It's Spelled 'Accessibility', not 'Disability'

Computer keyboard with an 'a11y' key

If your mobile phone is in silent/vibrate mode right now, would you say that you're using an accessibility feature, or just a feature of your phone? If you've ever adjusted the size of onscreen content by pinching or stretching, do you feel like you have a disability, or are you simply using your phone as it was meant to be used?

In this keynote, Scott Davis (Principal Engineer and Web Architect, ThoughtWorks) discusses Universal Design, in which we design features for everyone to use, not just an arbitrary subset of our users.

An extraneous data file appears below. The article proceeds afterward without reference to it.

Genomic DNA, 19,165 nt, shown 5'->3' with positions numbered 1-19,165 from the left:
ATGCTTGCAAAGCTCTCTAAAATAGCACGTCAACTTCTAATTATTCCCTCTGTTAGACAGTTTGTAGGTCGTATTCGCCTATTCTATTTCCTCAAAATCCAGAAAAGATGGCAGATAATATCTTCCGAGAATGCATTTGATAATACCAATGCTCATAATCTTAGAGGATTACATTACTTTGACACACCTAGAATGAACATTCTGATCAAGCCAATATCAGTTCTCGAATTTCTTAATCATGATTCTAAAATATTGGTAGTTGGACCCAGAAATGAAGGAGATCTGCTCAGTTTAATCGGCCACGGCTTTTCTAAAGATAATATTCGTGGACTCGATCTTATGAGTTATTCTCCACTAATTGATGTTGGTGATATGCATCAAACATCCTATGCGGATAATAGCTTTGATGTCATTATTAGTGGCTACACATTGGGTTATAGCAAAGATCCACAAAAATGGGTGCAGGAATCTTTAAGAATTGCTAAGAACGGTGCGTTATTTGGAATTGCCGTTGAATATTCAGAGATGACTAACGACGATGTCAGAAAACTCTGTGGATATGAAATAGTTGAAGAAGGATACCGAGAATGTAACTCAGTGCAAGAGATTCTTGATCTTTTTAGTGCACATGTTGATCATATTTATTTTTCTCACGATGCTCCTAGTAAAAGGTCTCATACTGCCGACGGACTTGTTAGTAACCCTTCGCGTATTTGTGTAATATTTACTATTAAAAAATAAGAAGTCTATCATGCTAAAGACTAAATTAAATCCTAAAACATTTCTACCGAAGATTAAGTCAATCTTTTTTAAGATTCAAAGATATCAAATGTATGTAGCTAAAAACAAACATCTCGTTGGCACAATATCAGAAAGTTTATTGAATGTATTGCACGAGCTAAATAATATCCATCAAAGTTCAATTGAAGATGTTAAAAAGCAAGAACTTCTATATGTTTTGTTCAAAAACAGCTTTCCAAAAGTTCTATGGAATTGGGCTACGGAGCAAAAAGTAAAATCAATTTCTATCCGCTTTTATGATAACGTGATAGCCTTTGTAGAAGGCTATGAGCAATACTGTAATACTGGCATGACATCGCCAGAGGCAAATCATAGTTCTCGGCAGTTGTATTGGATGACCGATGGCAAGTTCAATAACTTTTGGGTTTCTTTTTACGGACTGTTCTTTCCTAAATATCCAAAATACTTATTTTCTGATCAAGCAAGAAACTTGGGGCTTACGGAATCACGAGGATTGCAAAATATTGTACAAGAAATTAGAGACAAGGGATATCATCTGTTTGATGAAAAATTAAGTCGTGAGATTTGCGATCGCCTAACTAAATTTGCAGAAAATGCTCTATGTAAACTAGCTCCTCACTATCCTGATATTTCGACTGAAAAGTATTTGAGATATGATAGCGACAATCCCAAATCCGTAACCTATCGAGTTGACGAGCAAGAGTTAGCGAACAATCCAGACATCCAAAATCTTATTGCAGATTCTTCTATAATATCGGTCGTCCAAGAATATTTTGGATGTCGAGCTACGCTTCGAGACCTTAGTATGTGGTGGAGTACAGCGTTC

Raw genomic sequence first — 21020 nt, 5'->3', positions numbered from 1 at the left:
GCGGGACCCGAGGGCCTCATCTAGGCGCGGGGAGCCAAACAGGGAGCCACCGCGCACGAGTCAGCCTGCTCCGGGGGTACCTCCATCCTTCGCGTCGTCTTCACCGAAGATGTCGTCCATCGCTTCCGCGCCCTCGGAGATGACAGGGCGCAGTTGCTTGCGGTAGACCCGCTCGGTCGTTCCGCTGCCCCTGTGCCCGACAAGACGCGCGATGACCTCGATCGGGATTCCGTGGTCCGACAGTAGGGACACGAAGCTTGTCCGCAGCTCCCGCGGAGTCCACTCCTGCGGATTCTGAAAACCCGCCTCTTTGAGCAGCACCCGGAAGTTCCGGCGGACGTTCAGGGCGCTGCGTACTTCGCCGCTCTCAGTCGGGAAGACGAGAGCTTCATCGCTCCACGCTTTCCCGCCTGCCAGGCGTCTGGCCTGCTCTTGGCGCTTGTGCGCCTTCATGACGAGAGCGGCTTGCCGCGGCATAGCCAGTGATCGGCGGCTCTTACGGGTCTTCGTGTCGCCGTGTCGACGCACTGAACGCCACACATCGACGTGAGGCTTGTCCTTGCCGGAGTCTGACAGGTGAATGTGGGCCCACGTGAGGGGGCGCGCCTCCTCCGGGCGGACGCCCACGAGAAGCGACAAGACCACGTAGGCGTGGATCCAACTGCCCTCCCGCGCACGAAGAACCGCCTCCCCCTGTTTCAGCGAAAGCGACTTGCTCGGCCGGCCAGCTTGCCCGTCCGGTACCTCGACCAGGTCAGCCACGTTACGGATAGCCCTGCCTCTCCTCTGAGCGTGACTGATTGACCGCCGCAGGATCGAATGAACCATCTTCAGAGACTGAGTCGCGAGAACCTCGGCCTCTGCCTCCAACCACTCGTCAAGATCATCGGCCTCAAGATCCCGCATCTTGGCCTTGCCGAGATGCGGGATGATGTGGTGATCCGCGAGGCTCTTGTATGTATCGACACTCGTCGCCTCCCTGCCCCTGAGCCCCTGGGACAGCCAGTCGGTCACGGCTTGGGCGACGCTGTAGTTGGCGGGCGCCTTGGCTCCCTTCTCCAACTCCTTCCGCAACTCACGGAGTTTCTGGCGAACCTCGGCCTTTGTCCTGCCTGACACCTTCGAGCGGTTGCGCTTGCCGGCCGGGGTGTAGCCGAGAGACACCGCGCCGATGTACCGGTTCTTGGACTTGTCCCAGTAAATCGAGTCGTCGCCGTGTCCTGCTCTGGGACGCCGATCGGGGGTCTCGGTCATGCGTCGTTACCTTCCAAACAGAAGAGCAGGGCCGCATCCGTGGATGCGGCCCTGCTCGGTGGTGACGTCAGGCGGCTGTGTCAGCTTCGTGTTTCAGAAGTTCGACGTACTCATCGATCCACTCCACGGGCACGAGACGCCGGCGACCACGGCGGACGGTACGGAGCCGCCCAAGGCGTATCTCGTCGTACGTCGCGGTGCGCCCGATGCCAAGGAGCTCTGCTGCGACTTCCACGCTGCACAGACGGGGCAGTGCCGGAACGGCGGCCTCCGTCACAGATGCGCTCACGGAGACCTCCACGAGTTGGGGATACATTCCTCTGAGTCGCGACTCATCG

Granted, over 1 billion people across the world have some form of disability -- that's between 15% and 20% of the planet. And the top 1 million websites average over 60 accessibility errors per page -- that's one error for every 13 elements on the page. So yes, we as an industry have quite a bit of work to do to support the 20% of our users that need our accessibility efforts the most. But if you have plans to add a Conversational UI (like Siri, Alexa, or Cortana) to your product, is your plan to limit that interface to only your blind and low-vision users, or is it something that you hope all of your users will enjoy?

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